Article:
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Saturday, November 27, 2021

Global Movement Underscores Decades of Destructive Trade Deals, Calls for a Future without WTO

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WTO’s failure to drop vaccine patents contributed to 2 million death toll says groups
“This global regime on trade stole our right to health, livelihood and now, if left unopposed, next for the looting is our future,” says Filipina activist Liza Maza in a global event on the agreements enforced by the World Trade Organization (WTO).
In an online gathering, civil society and grassroots organisations together with doctors and health workers from around the world denounced the WTO for it’s culpability in the death of millions due to the pandemic.
“Its failure to waive the intellectual property barriers for the vaccine speaks volumes on how much the WTO cares more about profit of Big Pharma than human lives,” says Edelina de la Paz, MD, of the Coalition for People’s Right to Health.
Last October 2020, more than 100 countries proposed the waiver of the Trade Related Aspect of Intellectual Property Rights (TRIPS) for the vaccine and COVID-19 prevention, containment and treatment technologies to the WTO. More than a year later, a waiver is nowhere in sight.
The stalled negotiations on the monopoly deferrals earned not just the ire of health professionals but of workers and people’s movements.
“[The WTO] has failed to enable the production of COVID-19 vaccines as a global public good and this has contributed to the deaths of at least 2 million people so far,” says Workers International Struggles Initiatives (WORKINS) spokesperson Peter Murphy in the online event.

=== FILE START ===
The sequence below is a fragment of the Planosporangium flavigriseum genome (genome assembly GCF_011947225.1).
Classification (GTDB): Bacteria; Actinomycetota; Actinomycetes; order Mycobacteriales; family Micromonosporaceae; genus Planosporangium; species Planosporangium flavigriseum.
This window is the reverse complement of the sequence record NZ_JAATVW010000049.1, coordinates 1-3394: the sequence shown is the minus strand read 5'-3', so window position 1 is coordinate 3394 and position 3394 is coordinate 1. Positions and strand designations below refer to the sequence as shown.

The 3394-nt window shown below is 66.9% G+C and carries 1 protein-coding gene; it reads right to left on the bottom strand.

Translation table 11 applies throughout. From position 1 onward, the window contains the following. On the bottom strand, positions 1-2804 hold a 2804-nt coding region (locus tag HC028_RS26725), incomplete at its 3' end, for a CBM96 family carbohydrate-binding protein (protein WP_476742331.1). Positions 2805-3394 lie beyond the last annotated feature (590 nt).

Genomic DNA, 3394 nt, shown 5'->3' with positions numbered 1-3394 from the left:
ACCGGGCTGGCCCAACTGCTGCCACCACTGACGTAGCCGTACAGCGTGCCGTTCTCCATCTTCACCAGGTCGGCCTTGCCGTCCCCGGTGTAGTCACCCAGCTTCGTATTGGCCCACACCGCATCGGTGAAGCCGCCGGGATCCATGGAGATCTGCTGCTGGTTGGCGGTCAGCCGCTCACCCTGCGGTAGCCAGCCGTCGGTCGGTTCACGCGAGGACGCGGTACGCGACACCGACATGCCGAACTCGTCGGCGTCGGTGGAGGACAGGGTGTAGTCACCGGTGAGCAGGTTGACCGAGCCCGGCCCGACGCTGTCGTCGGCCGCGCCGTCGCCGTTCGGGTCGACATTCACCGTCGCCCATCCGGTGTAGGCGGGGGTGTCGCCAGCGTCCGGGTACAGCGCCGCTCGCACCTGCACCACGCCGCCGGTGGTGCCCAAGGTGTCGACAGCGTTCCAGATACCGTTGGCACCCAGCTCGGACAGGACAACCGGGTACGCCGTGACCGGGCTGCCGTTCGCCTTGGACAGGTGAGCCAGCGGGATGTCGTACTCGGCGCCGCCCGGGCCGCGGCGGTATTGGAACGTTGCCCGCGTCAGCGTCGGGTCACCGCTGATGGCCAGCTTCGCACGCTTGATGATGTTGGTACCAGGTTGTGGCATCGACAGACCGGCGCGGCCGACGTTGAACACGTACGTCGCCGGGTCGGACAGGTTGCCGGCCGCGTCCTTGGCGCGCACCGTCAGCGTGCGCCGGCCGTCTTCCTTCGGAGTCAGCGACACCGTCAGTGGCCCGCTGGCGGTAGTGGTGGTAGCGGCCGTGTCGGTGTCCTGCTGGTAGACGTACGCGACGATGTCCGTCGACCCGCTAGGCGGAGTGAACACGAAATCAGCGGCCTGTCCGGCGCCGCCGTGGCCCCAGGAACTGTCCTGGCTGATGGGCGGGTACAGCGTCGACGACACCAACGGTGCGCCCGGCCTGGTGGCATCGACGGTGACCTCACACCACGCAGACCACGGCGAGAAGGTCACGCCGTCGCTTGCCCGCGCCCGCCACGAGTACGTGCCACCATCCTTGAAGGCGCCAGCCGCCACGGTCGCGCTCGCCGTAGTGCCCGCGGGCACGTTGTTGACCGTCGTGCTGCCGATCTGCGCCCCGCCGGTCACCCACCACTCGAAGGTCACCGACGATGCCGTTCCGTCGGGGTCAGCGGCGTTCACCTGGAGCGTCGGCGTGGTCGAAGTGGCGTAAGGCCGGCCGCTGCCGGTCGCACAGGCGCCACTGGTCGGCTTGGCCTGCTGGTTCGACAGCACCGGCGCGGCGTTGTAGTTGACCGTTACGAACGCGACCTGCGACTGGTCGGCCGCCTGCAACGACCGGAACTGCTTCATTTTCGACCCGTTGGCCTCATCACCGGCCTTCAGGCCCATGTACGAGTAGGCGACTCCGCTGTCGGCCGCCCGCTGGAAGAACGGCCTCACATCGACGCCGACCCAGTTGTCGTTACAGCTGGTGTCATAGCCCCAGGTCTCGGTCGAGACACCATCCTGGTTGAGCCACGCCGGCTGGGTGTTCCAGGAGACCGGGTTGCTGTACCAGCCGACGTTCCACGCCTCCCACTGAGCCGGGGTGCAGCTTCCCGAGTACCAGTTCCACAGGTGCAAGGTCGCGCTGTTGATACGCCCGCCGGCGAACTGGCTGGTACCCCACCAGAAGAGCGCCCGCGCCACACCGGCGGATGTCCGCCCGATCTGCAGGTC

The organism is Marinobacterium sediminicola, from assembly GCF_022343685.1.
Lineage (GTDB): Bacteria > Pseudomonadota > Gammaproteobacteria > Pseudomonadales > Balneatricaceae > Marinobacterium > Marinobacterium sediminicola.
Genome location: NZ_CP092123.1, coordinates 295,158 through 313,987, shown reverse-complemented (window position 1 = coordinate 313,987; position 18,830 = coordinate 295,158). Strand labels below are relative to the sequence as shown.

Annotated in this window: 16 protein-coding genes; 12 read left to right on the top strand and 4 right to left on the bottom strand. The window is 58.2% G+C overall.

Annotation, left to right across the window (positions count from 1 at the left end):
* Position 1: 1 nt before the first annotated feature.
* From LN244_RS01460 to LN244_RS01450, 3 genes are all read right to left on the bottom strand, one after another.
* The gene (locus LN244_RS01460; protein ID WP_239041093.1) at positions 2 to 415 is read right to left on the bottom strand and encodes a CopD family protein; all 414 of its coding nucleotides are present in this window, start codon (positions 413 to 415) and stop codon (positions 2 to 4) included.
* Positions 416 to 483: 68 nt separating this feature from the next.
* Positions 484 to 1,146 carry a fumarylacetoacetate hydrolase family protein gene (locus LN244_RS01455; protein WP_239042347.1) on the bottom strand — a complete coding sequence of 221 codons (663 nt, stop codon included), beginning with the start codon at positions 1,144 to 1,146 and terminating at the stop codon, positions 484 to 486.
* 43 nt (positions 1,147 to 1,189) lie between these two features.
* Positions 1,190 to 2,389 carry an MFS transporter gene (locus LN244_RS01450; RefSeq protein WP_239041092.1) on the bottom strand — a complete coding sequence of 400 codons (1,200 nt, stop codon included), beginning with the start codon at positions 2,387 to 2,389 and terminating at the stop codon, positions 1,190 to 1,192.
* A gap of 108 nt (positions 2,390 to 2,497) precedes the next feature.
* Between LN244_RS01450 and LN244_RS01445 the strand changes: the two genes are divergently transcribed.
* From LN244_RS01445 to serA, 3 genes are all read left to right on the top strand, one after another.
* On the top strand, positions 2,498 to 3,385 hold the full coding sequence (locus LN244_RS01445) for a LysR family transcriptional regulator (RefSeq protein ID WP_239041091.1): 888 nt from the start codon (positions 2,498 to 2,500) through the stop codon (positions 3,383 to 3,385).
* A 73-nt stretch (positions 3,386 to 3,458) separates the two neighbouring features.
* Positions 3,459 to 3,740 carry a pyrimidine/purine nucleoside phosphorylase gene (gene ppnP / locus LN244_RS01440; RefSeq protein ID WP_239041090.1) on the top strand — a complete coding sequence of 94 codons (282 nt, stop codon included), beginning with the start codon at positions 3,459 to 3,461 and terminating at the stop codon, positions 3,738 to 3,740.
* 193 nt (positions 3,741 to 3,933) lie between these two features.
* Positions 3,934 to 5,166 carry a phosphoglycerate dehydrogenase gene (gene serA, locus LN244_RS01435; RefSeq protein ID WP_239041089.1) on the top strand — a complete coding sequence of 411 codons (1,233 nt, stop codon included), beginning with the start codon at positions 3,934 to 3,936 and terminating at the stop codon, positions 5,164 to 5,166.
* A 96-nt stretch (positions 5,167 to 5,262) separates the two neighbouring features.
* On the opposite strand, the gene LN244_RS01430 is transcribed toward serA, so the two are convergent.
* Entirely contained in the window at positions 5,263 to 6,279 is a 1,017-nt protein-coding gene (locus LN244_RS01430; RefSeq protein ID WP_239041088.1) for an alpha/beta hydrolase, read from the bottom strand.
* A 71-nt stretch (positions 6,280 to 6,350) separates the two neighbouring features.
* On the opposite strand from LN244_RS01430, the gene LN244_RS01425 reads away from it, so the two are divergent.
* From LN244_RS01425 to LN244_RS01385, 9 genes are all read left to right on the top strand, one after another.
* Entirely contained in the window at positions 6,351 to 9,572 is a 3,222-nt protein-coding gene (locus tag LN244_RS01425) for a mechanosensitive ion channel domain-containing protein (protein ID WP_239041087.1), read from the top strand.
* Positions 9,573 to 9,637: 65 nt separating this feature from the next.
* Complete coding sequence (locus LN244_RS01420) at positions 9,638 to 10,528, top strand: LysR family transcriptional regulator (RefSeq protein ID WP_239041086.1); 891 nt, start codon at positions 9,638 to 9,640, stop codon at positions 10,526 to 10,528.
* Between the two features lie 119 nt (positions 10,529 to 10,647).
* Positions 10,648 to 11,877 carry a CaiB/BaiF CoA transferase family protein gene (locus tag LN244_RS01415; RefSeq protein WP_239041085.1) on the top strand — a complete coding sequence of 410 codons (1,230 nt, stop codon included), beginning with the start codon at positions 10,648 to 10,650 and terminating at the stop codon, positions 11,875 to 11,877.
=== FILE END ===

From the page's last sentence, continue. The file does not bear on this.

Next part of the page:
The intergovernmental trade regime has yet to respond to the urgent waiver as Big Pharmaceuticals have expressed strong opposition to it. It announced that member states will just continue to discuss the waiver up until the 12th WTO Ministerial Conference this November 30 in Geneva, Switzerland.
“People are dying everyday as the WTO continues to avoid the issue of the TRIPS waiver. Our lives and health is not up for debate. Blocking it prolongs this pandemic and denies vaccines, treatments, and the right to health of millions of people,” says Maza who is also the General Secretary of the International League of Peoples Struggle, one of the co-organisers of the webinar.
Speaking live in the online event, Antonio Tujan from the Institute of Political Economy, proposed a solution which is to do away with the WTO TRIPS altogether. According to him, it only “strengthens corporate protection” and instead, agreements on patents should “support public access to knowledge, promote local entrepreneurship secondary to public investment, economic development and production.”
FTAs: An ignored tragedy
This tragic reality in this pandemic, according to Murphy, is just the tip of the iceberg. He continued that “all the neoliberal agreements in the WTO since 1995 have killed people, just not so dramatically, more slowly and more easily ignored.”
The statement was referring to the 26 years of free trade agreements (FTA) which has been met with condemnation worldwide. Agreements such as the General Agreement on Trade and Services (GATS) and Agreement on Agriculture (AoA) which forced poor and developing countries to open their economies to foreign goods and capital.
The decades of imposed tariff cuts and removal of trade barriers resulted in the loss of livelihoods for millions of farmers, workers and other productive forces.